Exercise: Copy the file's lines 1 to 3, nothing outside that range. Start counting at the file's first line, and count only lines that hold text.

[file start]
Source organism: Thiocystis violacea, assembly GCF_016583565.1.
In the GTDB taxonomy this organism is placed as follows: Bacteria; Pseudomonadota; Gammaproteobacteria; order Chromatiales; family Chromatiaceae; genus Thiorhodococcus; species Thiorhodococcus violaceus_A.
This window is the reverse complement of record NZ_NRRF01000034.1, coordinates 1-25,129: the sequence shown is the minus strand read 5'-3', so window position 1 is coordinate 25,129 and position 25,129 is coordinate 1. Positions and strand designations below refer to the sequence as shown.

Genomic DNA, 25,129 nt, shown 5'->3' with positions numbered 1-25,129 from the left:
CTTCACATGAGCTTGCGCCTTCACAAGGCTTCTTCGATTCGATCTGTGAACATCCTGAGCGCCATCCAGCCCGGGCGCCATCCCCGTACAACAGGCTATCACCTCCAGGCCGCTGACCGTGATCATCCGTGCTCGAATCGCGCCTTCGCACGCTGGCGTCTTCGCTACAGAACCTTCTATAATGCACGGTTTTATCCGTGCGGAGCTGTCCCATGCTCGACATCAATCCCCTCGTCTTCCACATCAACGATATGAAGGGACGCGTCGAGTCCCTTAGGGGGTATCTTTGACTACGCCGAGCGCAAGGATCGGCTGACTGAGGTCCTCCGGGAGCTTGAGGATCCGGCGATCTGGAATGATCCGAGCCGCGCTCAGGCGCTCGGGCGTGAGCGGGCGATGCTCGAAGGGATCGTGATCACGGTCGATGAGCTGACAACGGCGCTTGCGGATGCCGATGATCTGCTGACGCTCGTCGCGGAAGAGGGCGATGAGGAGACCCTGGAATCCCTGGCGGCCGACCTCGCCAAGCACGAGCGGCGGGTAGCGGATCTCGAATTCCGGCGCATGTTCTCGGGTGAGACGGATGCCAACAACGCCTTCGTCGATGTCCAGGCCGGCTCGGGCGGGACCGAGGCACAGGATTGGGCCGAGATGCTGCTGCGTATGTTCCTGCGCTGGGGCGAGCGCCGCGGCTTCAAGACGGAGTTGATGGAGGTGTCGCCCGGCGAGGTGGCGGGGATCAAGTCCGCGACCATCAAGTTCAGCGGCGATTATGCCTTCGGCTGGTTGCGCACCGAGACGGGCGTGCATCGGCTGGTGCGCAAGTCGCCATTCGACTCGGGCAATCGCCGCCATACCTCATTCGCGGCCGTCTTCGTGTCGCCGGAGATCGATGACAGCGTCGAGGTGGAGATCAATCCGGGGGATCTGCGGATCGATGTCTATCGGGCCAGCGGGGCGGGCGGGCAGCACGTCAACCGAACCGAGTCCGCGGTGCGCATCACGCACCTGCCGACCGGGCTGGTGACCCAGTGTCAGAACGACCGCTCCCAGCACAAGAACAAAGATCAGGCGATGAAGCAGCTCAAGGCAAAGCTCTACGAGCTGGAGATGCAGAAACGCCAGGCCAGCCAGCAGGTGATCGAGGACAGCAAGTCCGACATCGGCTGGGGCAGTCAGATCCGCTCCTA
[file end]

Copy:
Source organism: Thiocystis violacea, assembly GCF_016583565.1.
In the GTDB taxonomy this organism is placed as follows: Bacteria; Pseudomonadota; Gammaproteobacteria; order Chromatiales; family Chromatiaceae; genus Thiorhodococcus; species Thiorhodococcus violaceus_A.
This window is the reverse complement of record NZ_NRRF01000034.1, coordinates 1-25,129: the sequence shown is the minus strand read 5'-3', so window position 1 is coordinate 25,129 and position 25,129 is coordinate 1. Positions and strand designations below refer to the sequence as shown.